Before we established an independent nation - we established an independent press
For everyone who knows a few names from the American Revolution (usually Franklin, Washington, Jefferson, John Adams, maybe Sam Adams and John Hancock, Lord Cornwallis, General Burgoyne, and Benedict Arnold), the names of heroes in the fights for common liberties we take for granted before the Revolution are barely recalled. Some died while they were setting the pace: Nathaniel Bacon, cousin of Sir Francis, led a successful revolt that overthrew the King's Governor to Virginia, Sir William Berkeley in 1675-76. As a result Bacon's Revolt has been called a harbinger of the American Revolution, and he the "torchbearer" of the Revolution by historian Thomas Wertenberger. Jacob Leisler, a New York Merchant who was briefly the illegal governor of New York Colony (1689
1691) would suggest at an impromptu conference in 1690 in
Philadelphia that until the colonies got news straight from England about the political situation there, they should form a unified military force to protect them from the French in Quebec and the Indians - Leisler thus suggesting a type of military-federalist idea a century before we had a Federal republic. It was dismissed by his fellow governors. Later, tragically, he would be hanged for treason because the new Royal Governor found Leisler's forces would not let him land for awhile - due to Leisler's orders.
But in the 1730s, New York Colony would be the scene of a public power battle that (for a change) was won by the public, not the King or his representatives.
In 1732 King George II appointed William Cosby to be the new Governor of the colony of New York. Cosby (like many other royal appointees) saw the job as a big chance to make money by force and manipulating law. He made a selection of local political figures to ally with, whom he appointed to important posts. Then he began to award them and himself with large land grants and raises to salaries.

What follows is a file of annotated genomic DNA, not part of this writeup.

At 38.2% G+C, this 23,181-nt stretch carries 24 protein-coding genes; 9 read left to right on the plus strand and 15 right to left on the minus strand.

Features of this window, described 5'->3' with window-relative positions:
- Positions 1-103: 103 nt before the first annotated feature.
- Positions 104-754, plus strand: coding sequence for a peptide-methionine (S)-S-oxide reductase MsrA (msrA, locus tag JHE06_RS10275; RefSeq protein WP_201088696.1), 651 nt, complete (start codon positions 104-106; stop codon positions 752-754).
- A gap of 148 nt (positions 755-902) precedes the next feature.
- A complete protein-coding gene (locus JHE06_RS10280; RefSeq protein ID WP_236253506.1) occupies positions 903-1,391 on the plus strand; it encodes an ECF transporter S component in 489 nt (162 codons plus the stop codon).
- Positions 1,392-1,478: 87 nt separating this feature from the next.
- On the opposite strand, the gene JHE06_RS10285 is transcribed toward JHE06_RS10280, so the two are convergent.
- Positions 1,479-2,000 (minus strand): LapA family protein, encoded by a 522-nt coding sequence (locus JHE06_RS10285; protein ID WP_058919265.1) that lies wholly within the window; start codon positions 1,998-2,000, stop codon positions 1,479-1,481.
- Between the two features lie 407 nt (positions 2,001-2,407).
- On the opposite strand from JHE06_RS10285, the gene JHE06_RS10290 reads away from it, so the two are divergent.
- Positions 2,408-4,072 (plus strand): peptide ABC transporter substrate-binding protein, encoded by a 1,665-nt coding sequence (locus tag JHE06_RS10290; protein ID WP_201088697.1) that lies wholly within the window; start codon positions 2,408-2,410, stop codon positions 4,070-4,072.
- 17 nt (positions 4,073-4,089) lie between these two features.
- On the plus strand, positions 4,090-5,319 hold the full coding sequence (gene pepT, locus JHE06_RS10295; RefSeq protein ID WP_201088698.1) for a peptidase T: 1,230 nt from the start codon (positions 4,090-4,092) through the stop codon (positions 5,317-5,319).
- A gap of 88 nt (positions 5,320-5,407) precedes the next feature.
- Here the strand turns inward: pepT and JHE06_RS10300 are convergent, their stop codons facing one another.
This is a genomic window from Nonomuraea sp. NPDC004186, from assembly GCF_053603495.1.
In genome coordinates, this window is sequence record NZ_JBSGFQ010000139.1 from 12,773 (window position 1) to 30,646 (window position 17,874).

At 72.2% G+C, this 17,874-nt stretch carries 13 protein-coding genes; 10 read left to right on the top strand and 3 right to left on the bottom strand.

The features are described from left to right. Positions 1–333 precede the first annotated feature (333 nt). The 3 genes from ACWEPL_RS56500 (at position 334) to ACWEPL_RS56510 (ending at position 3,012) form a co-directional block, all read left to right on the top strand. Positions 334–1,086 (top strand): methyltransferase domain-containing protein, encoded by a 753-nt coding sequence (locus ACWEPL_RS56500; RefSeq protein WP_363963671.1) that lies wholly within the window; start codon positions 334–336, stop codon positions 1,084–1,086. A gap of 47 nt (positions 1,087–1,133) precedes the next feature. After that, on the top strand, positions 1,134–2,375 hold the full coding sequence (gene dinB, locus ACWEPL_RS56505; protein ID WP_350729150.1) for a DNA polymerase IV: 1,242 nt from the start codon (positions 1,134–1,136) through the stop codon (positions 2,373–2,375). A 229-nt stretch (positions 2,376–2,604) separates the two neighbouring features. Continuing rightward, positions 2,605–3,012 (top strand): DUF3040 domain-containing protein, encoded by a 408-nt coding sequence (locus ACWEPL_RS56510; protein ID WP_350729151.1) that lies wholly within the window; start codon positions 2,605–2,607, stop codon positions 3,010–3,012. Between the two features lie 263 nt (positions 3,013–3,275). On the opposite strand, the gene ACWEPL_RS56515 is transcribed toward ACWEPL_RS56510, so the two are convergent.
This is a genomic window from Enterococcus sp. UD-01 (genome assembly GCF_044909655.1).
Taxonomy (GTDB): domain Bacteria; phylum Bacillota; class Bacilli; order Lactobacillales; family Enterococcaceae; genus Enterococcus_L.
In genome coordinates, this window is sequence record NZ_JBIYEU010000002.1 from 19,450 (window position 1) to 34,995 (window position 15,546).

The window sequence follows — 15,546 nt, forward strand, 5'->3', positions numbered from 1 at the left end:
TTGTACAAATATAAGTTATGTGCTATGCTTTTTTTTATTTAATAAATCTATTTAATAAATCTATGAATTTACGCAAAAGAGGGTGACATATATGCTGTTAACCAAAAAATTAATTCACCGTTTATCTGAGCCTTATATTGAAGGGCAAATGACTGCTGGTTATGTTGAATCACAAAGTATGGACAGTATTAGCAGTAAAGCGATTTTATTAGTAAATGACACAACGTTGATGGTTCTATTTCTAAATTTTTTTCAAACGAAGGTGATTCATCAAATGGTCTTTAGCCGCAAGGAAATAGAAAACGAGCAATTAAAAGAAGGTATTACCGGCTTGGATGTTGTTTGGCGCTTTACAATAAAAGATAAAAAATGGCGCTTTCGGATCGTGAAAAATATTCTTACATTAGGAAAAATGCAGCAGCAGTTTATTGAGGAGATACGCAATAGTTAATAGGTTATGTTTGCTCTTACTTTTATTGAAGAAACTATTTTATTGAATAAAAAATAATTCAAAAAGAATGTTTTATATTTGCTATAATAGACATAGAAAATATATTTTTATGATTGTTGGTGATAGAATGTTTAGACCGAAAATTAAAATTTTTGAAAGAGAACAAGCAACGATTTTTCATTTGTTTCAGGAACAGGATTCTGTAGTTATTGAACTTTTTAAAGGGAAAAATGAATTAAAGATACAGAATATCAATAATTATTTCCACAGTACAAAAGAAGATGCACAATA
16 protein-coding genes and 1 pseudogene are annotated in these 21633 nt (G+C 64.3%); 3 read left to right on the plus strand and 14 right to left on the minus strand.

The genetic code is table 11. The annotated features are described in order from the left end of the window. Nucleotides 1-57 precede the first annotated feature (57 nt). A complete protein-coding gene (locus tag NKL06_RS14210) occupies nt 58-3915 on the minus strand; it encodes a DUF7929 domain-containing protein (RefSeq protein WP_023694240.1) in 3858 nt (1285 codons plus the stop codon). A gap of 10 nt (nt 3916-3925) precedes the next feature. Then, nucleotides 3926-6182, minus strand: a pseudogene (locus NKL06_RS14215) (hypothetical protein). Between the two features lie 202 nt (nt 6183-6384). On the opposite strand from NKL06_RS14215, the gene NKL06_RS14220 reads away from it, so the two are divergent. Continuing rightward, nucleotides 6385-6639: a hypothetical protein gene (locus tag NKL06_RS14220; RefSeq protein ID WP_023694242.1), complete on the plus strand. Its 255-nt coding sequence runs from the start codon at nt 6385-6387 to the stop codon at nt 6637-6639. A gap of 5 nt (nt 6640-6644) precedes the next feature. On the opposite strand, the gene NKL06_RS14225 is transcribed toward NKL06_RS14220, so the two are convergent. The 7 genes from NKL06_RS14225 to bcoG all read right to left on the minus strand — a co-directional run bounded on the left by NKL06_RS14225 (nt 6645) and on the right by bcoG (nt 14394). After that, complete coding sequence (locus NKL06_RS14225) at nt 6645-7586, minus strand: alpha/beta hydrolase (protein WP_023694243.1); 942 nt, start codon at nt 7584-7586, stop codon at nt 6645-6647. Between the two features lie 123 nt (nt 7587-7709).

Then a new newspaper, The New York Weekly Journal, appeared. It was published by a German born printer named John Peter Zenger. Zenger insisted on printing stories about what Cosby was doing with his cronies. Cosby reacted by imprisoning Zenger for sedition, and arranging the trial to be prosecuted before his own New York Colonial Chief Justice.
But Cosby was in for a serious surprise - Zenger was represented at the trial by Andrew Hamilton, who in the period (until his death in 1741) was the most brilliant defense counsel in the colonies. Hamilton knocked holes into the case of sedition, and reminded the court and jury that freedom of the press was necessary to discuss public policies. The jury agreed, and to Cosby's humiliation it freed Zenger.
Cosby died in 1736. Zenger would continue publishing his weekly newspaper until his death in 1746. Although there were attempts by the British to curb a free press (part of the Stamp Act involved the needs of the publishers of newspapers to pay taxes on stamped newsprint), and by Americans since 1776 (witness the Sedition Act of 1798 and Jefferson's less than supportive view of newspapers once he became President and Lincoln's view of newspapers with an anti-administration slant), Zenger's trial is still quoted as the American precedent for Freedom of the Press.
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